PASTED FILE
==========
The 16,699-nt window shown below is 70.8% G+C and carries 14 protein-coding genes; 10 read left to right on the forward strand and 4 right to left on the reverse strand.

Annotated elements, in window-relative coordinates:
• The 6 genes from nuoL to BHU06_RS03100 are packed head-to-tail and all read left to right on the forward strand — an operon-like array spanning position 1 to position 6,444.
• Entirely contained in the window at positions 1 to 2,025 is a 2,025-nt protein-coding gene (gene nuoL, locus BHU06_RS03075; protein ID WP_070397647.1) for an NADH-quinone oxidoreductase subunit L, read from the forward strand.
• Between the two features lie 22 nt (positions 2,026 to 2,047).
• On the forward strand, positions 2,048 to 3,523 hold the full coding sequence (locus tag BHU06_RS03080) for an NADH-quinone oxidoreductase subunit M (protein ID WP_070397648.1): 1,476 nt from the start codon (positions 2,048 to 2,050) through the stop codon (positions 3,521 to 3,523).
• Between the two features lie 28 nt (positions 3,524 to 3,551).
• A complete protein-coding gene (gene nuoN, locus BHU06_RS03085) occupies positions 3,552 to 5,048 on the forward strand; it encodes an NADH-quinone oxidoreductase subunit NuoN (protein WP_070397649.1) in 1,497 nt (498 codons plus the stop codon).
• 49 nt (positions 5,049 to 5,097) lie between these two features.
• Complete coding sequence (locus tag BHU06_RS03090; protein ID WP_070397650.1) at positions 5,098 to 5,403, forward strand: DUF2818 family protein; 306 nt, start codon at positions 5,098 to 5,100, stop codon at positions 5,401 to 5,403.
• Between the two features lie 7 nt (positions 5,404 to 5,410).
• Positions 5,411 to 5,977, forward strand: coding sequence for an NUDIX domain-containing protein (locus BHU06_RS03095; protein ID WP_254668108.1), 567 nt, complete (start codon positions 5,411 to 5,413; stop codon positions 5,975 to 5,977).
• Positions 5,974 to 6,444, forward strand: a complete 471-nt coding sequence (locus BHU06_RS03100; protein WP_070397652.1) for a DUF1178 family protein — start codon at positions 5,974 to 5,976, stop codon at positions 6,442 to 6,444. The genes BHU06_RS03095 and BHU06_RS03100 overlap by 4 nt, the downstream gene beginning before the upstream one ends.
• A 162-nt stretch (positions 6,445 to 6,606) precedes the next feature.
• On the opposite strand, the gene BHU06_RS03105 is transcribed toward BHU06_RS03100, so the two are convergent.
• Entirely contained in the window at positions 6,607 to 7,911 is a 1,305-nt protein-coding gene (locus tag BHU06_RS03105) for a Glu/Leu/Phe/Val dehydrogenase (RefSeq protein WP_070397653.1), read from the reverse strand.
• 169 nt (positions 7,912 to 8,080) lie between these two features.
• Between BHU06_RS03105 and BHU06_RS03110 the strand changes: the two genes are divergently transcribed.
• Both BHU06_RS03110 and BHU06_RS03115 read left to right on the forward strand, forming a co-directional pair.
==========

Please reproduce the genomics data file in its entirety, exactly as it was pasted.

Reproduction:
The 16,699-nt window shown below is 70.8% G+C and carries 14 protein-coding genes; 10 read left to right on the forward strand and 4 right to left on the reverse strand.

Annotated elements, in window-relative coordinates:
• The 6 genes from nuoL to BHU06_RS03100 are packed head-to-tail and all read left to right on the forward strand — an operon-like array spanning position 1 to position 6,444.
• Entirely contained in the window at positions 1 to 2,025 is a 2,025-nt protein-coding gene (gene nuoL, locus BHU06_RS03075; protein ID WP_070397647.1) for an NADH-quinone oxidoreductase subunit L, read from the forward strand.
• Between the two features lie 22 nt (positions 2,026 to 2,047).
• On the forward strand, positions 2,048 to 3,523 hold the full coding sequence (locus tag BHU06_RS03080) for an NADH-quinone oxidoreductase subunit M (protein ID WP_070397648.1): 1,476 nt from the start codon (positions 2,048 to 2,050) through the stop codon (positions 3,521 to 3,523).
• Between the two features lie 28 nt (positions 3,524 to 3,551).
• A complete protein-coding gene (gene nuoN, locus BHU06_RS03085) occupies positions 3,552 to 5,048 on the forward strand; it encodes an NADH-quinone oxidoreductase subunit NuoN (protein WP_070397649.1) in 1,497 nt (498 codons plus the stop codon).
• 49 nt (positions 5,049 to 5,097) lie between these two features.
• Complete coding sequence (locus tag BHU06_RS03090; protein ID WP_070397650.1) at positions 5,098 to 5,403, forward strand: DUF2818 family protein; 306 nt, start codon at positions 5,098 to 5,100, stop codon at positions 5,401 to 5,403.
• Between the two features lie 7 nt (positions 5,404 to 5,410).
• Positions 5,411 to 5,977, forward strand: coding sequence for an NUDIX domain-containing protein (locus BHU06_RS03095; protein ID WP_254668108.1), 567 nt, complete (start codon positions 5,411 to 5,413; stop codon positions 5,975 to 5,977).
• Positions 5,974 to 6,444, forward strand: a complete 471-nt coding sequence (locus BHU06_RS03100; protein WP_070397652.1) for a DUF1178 family protein — start codon at positions 5,974 to 5,976, stop codon at positions 6,442 to 6,444. The genes BHU06_RS03095 and BHU06_RS03100 overlap by 4 nt, the downstream gene beginning before the upstream one ends.
• A 162-nt stretch (positions 6,445 to 6,606) precedes the next feature.
• On the opposite strand, the gene BHU06_RS03105 is transcribed toward BHU06_RS03100, so the two are convergent.
• Entirely contained in the window at positions 6,607 to 7,911 is a 1,305-nt protein-coding gene (locus tag BHU06_RS03105) for a Glu/Leu/Phe/Val dehydrogenase (RefSeq protein WP_070397653.1), read from the reverse strand.
• 169 nt (positions 7,912 to 8,080) lie between these two features.
• Between BHU06_RS03105 and BHU06_RS03110 the strand changes: the two genes are divergently transcribed.
• Both BHU06_RS03110 and BHU06_RS03115 read left to right on the forward strand, forming a co-directional pair.